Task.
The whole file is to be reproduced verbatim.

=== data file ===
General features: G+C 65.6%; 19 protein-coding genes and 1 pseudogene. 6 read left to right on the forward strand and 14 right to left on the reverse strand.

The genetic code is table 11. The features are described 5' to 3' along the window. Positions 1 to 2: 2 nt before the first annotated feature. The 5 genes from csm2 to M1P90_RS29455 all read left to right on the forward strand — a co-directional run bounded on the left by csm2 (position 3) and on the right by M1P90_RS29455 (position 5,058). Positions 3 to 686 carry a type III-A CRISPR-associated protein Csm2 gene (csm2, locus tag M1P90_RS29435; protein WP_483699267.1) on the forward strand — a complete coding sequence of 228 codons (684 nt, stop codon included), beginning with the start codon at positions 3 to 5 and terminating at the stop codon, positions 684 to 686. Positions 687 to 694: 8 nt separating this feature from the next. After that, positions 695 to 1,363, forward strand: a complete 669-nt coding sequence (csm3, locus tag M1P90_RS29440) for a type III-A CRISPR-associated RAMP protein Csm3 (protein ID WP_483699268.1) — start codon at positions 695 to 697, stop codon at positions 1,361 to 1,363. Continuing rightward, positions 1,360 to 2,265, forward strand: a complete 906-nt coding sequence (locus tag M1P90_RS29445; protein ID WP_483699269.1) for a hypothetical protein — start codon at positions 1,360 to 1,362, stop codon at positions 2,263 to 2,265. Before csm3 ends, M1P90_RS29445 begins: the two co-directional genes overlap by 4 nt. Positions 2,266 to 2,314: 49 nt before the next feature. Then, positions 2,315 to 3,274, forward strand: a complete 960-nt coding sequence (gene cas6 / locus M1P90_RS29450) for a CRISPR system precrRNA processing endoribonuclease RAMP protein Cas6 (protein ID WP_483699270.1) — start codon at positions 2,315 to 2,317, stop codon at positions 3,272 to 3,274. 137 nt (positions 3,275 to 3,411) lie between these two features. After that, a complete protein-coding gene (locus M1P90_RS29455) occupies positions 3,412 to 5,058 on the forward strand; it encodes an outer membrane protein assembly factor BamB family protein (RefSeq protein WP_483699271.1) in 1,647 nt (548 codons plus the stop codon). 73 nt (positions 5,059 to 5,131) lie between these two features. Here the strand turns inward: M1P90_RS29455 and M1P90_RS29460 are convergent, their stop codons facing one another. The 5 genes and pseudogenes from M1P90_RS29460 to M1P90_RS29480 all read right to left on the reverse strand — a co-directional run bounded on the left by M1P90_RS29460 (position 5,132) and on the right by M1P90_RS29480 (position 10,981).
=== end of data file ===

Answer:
General features: G+C 65.6%; 19 protein-coding genes and 1 pseudogene. 6 read left to right on the forward strand and 14 right to left on the reverse strand.

The genetic code is table 11. The features are described 5' to 3' along the window. Positions 1 to 2: 2 nt before the first annotated feature. The 5 genes from csm2 to M1P90_RS29455 all read left to right on the forward strand — a co-directional run bounded on the left by csm2 (position 3) and on the right by M1P90_RS29455 (position 5,058). Positions 3 to 686 carry a type III-A CRISPR-associated protein Csm2 gene (csm2, locus tag M1P90_RS29435; protein WP_483699267.1) on the forward strand — a complete coding sequence of 228 codons (684 nt, stop codon included), beginning with the start codon at positions 3 to 5 and terminating at the stop codon, positions 684 to 686. Positions 687 to 694: 8 nt separating this feature from the next. After that, positions 695 to 1,363, forward strand: a complete 669-nt coding sequence (csm3, locus tag M1P90_RS29440) for a type III-A CRISPR-associated RAMP protein Csm3 (protein ID WP_483699268.1) — start codon at positions 695 to 697, stop codon at positions 1,361 to 1,363. Continuing rightward, positions 1,360 to 2,265, forward strand: a complete 906-nt coding sequence (locus tag M1P90_RS29445; protein ID WP_483699269.1) for a hypothetical protein — start codon at positions 1,360 to 1,362, stop codon at positions 2,263 to 2,265. Before csm3 ends, M1P90_RS29445 begins: the two co-directional genes overlap by 4 nt. Positions 2,266 to 2,314: 49 nt before the next feature. Then, positions 2,315 to 3,274, forward strand: a complete 960-nt coding sequence (gene cas6 / locus M1P90_RS29450) for a CRISPR system precrRNA processing endoribonuclease RAMP protein Cas6 (protein ID WP_483699270.1) — start codon at positions 2,315 to 2,317, stop codon at positions 3,272 to 3,274. 137 nt (positions 3,275 to 3,411) lie between these two features. After that, a complete protein-coding gene (locus M1P90_RS29455) occupies positions 3,412 to 5,058 on the forward strand; it encodes an outer membrane protein assembly factor BamB family protein (RefSeq protein WP_483699271.1) in 1,647 nt (548 codons plus the stop codon). 73 nt (positions 5,059 to 5,131) lie between these two features. Here the strand turns inward: M1P90_RS29455 and M1P90_RS29460 are convergent, their stop codons facing one another. The 5 genes and pseudogenes from M1P90_RS29460 to M1P90_RS29480 all read right to left on the reverse strand — a co-directional run bounded on the left by M1P90_RS29460 (position 5,132) and on the right by M1P90_RS29480 (position 10,981).